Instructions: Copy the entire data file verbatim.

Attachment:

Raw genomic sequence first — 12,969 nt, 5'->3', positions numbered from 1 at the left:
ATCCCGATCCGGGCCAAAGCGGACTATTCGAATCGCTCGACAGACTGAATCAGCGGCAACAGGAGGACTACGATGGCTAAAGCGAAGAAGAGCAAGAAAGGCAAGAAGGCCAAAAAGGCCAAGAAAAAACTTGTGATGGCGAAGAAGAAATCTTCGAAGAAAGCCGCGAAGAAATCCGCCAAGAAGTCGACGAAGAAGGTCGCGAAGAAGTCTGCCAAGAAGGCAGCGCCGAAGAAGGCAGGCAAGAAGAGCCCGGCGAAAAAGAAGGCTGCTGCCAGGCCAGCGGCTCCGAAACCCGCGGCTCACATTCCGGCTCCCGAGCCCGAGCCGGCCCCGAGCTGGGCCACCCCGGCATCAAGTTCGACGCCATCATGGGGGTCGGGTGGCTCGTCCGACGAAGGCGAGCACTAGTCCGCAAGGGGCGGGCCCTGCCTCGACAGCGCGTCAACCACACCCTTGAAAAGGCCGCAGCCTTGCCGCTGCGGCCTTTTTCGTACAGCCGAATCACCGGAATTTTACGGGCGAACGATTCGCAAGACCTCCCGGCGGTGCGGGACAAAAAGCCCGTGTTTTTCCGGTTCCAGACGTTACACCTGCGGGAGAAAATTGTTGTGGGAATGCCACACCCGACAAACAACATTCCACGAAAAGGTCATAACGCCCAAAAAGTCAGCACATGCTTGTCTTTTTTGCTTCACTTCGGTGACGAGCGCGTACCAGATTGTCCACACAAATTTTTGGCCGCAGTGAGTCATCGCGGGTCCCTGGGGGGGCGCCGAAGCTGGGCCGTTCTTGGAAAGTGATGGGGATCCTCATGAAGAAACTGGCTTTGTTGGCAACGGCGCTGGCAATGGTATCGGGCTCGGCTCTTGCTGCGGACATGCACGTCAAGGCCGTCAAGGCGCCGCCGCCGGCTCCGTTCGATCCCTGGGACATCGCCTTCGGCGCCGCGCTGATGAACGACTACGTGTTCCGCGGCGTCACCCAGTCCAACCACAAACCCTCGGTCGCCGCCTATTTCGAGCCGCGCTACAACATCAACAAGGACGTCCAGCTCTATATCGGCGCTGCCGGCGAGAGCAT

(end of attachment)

Raw genomic sequence first — 12,969 nt, 5'->3', positions numbered from 1 at the left:
ATCCCGATCCGGGCCAAAGCGGACTATTCGAATCGCTCGACAGACTGAATCAGCGGCAACAGGAGGACTACGATGGCTAAAGCGAAGAAGAGCAAGAAAGGCAAGAAGGCCAAAAAGGCCAAGAAAAAACTTGTGATGGCGAAGAAGAAATCTTCGAAGAAAGCCGCGAAGAAATCCGCCAAGAAGTCGACGAAGAAGGTCGCGAAGAAGTCTGCCAAGAAGGCAGCGCCGAAGAAGGCAGGCAAGAAGAGCCCGGCGAAAAAGAAGGCTGCTGCCAGGCCAGCGGCTCCGAAACCCGCGGCTCACATTCCGGCTCCCGAGCCCGAGCCGGCCCCGAGCTGGGCCACCCCGGCATCAAGTTCGACGCCATCATGGGGGTCGGGTGGCTCGTCCGACGAAGGCGAGCACTAGTCCGCAAGGGGCGGGCCCTGCCTCGACAGCGCGTCAACCACACCCTTGAAAAGGCCGCAGCCTTGCCGCTGCGGCCTTTTTCGTACAGCCGAATCACCGGAATTTTACGGGCGAACGATTCGCAAGACCTCCCGGCGGTGCGGGACAAAAAGCCCGTGTTTTTCCGGTTCCAGACGTTACACCTGCGGGAGAAAATTGTTGTGGGAATGCCACACCCGACAAACAACATTCCACGAAAAGGTCATAACGCCCAAAAAGTCAGCACATGCTTGTCTTTTTTGCTTCACTTCGGTGACGAGCGCGTACCAGATTGTCCACACAAATTTTTGGCCGCAGTGAGTCATCGCGGGTCCCTGGGGGGGCGCCGAAGCTGGGCCGTTCTTGGAAAGTGATGGGGATCCTCATGAAGAAACTGGCTTTGTTGGCAACGGCGCTGGCAATGGTATCGGGCTCGGCTCTTGCTGCGGACATGCACGTCAAGGCCGTCAAGGCGCCGCCGCCGGCTCCGTTCGATCCCTGGGACATCGCCTTCGGCGCCGCGCTGATGAACGACTACGTGTTCCGCGGCGTCACCCAGTCCAACCACAAACCCTCGGTCGCCGCCTATTTCGAGCCGCGCTACAACATCAACAAGGACGTCCAGCTCTATATCGGCGCTGCCGGCGAGAGCAT